Declutter kitchen counter tops at least twice a day
When everyone is home due to the coronavirus, the kitchen counter tops tend to become a makeshift loading dock for the family’s “stuff”. Some of this stuff may include papers, pens, books, toys, cereal boxes, peanut butter jars, and many other items. Our family’s countertop favorite are the 16.9 oz spring water bottles. We got a little savvy and made each kid mark the bottle cap with their initials, as not to waste ones that are half empty. Whatever is lying on your kitchen countertops needs to be uncluttered at least twice a day, perhaps even three.
Clean out your fridge once a week
Due to the high volume of traffic at the home cafeteria, the refrigerator will be accessed many times throughout the day. This can increase the number of spills in the refrigerator, which makes it sticky and smelly. Therefore, one must make sure to do a thorough cleaning of the refrigerator at least once a week. During the cleaning, you will need to go through all the food and produce and start throwing things in the garbage. It may be hard for you at first to dispose of lasagna three days old, but “just do it” and you will get used to it rather quickly. As you clean the fridge make sure to use high quality kitchen trash bags. The stuff you're going to throw out is going to be messy and heavy and the last thing you want is your garbage bag to rip.
Keep only appliance essentials on your countertops
In our family, it seems like everyone has their own favorite appliance. To our older daughter, it’s the cappuccino machine, to our son it’s the toaster, and to our younger daughter it’s the waffle maker. That’s a lot of extra appliances, decorating your kitchen countertops. The rule of thumb should be that only appliance essentials should be on the counter tops. What are appliance essentials? That’s something that you as lead kitchen general will have to determine so you can keep your kitchen counters clean.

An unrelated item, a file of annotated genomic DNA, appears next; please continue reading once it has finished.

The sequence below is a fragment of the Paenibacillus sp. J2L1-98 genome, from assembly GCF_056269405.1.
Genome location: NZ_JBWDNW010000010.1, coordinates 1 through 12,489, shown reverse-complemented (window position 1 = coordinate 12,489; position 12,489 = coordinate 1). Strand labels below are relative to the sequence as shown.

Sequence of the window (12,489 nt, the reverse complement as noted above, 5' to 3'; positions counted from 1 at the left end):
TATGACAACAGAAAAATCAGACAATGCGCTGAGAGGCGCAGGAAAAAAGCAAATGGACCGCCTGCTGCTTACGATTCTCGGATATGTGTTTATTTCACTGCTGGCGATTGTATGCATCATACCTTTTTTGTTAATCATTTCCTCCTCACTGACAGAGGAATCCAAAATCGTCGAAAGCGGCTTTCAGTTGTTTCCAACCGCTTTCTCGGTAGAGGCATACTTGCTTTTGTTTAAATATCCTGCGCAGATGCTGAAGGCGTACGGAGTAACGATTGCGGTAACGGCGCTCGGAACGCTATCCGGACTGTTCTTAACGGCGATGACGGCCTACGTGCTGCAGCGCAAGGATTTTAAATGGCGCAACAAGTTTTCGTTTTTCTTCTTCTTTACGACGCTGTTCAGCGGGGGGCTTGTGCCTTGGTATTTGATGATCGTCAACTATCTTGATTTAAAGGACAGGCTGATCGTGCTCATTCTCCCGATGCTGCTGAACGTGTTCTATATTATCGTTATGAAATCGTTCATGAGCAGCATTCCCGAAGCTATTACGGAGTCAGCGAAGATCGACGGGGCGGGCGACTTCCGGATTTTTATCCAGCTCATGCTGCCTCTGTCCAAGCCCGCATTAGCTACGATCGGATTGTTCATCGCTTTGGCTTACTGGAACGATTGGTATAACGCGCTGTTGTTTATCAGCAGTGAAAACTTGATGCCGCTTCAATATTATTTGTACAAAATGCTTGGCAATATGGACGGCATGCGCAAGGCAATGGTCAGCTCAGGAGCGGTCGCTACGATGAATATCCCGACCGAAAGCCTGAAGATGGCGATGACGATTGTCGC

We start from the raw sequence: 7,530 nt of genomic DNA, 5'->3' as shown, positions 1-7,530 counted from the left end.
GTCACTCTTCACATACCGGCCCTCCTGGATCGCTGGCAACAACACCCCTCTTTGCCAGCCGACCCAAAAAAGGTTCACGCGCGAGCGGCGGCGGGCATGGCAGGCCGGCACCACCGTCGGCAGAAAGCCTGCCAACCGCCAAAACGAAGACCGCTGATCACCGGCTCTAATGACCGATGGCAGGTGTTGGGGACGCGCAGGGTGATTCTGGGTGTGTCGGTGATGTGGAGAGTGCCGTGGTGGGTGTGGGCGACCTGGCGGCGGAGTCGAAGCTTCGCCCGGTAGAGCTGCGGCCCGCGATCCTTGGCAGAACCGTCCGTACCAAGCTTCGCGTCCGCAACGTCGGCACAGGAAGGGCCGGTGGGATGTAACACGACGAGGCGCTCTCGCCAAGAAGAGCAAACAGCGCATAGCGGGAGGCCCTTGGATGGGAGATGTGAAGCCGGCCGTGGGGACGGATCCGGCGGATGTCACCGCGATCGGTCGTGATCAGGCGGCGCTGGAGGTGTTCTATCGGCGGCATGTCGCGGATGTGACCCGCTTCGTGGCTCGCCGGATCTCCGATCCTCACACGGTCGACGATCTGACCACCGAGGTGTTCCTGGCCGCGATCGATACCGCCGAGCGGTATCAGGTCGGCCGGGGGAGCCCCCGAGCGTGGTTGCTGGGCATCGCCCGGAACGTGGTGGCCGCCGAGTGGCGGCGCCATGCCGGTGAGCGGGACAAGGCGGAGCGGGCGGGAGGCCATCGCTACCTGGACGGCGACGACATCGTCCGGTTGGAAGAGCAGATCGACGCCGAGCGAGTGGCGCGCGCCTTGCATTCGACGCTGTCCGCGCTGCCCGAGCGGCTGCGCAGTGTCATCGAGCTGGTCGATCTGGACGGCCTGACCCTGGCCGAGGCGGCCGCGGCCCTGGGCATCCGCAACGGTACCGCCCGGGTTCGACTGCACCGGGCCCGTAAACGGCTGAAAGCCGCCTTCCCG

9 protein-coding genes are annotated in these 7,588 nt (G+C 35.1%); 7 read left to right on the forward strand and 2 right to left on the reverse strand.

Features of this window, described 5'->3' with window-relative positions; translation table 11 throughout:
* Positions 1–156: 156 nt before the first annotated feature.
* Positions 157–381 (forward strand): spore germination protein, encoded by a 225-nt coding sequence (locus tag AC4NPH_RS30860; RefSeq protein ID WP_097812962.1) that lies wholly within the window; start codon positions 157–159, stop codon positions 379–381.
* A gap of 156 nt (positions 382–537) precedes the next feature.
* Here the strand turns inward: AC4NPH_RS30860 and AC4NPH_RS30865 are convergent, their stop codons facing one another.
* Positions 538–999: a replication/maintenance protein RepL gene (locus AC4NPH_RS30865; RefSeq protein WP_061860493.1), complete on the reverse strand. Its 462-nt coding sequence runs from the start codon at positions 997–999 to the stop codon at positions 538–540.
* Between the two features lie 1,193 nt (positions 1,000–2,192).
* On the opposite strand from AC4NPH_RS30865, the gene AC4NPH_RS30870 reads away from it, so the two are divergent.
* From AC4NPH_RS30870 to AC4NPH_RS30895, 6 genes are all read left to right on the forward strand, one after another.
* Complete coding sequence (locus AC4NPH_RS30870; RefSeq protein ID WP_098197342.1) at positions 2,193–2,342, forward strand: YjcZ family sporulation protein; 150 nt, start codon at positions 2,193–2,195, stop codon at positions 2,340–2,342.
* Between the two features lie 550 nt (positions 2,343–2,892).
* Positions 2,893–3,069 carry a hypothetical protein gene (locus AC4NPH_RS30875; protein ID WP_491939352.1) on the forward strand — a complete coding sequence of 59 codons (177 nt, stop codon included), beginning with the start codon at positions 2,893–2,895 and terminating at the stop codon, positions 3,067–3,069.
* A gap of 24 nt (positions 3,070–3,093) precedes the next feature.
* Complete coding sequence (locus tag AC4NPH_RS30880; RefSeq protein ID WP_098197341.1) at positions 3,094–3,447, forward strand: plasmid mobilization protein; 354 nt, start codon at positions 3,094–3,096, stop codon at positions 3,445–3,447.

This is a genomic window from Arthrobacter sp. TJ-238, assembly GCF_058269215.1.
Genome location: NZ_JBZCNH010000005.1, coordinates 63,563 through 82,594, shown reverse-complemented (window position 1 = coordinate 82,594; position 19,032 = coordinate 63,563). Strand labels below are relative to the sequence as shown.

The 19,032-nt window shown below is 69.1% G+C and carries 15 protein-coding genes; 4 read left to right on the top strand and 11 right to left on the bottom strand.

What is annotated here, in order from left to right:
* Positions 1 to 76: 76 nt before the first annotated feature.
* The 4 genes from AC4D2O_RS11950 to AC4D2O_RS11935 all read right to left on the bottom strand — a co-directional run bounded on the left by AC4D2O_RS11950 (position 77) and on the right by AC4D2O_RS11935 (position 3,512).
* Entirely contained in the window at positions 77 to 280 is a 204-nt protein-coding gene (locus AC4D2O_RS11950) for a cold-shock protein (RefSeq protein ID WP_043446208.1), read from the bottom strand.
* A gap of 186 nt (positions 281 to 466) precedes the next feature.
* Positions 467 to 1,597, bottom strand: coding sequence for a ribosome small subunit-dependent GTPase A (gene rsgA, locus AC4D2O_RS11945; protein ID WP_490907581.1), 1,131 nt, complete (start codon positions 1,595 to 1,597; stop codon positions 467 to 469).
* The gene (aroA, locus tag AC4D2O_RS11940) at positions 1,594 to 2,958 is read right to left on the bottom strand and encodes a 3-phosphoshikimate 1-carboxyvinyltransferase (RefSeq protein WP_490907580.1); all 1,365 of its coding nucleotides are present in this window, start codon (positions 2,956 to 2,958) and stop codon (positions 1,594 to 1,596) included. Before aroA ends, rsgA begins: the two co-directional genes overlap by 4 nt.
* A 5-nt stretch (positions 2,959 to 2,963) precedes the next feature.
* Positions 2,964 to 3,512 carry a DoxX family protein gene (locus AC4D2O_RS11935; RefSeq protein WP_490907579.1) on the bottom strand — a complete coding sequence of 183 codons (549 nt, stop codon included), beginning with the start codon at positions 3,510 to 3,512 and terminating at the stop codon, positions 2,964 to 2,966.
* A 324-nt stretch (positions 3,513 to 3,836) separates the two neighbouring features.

Don't ever go to bed with a dirty kitchen
One of the worst ways to start off your day, is to come down in the morning to a dirty kitchen. It just seems like everything thereafter doesn’t go right. The coffee comes out wrong, the milk is spoiled, kids are fighting, and you find yourself reading last week's newspaper. It’s important to go to sleep with a clean kitchen and it’s a great way to start the next day. Did you ever hear the saying “A productive day starts the night before”? Cleaning your kitchen, the night before will enable you to start off with a peaceful mindset the next day. It might be hard to give the kitchen one last scrub, but you will appreciate it in the morning. Keep in mind that decluttering the countertops throughout the day will make your nighttime cleanup a bit easier.
Give yourself a pat on the back and try and breed positivity amongst the family
As a mother and cafeteria manager, you are doing an impossible task. Keeping the kids physically and emotionally healthy is the most important task and everything else is secondary. But you’ve got to know that you deserve a gold medal for what you’re doing. At the same time, the other family members, which include your husband and children, need commending for how they are handling the situation. Here is what will happen. By creating a positive environment, you will be on the receiving end of their compliments. Unfortunately, there is so much negativity out there and creating a positive atmosphere, will not only benefit your family, but you will benefit as well.
Keeping your kitchen clean during coronavirus quarantine may just be the secret ingredient to keeping your sanity. Besides for the psychological benefit, your countertops will be free of germs, bacteria, and COVID-19. It’s a difficult time and keeping your kitchen in order can be quite a feat. If at any time you find yourself becoming more frustrated, leave it and tend to your own and your family’s emotional health. More than anything else, this is first and foremost. Once we get past this, we will grow not only as an individual but as a family as well. I have already heard many stories of family members who have not spoken before, finally picking up the phone and making amends with each other. Though distant socially, as a nation we will become closer than ever.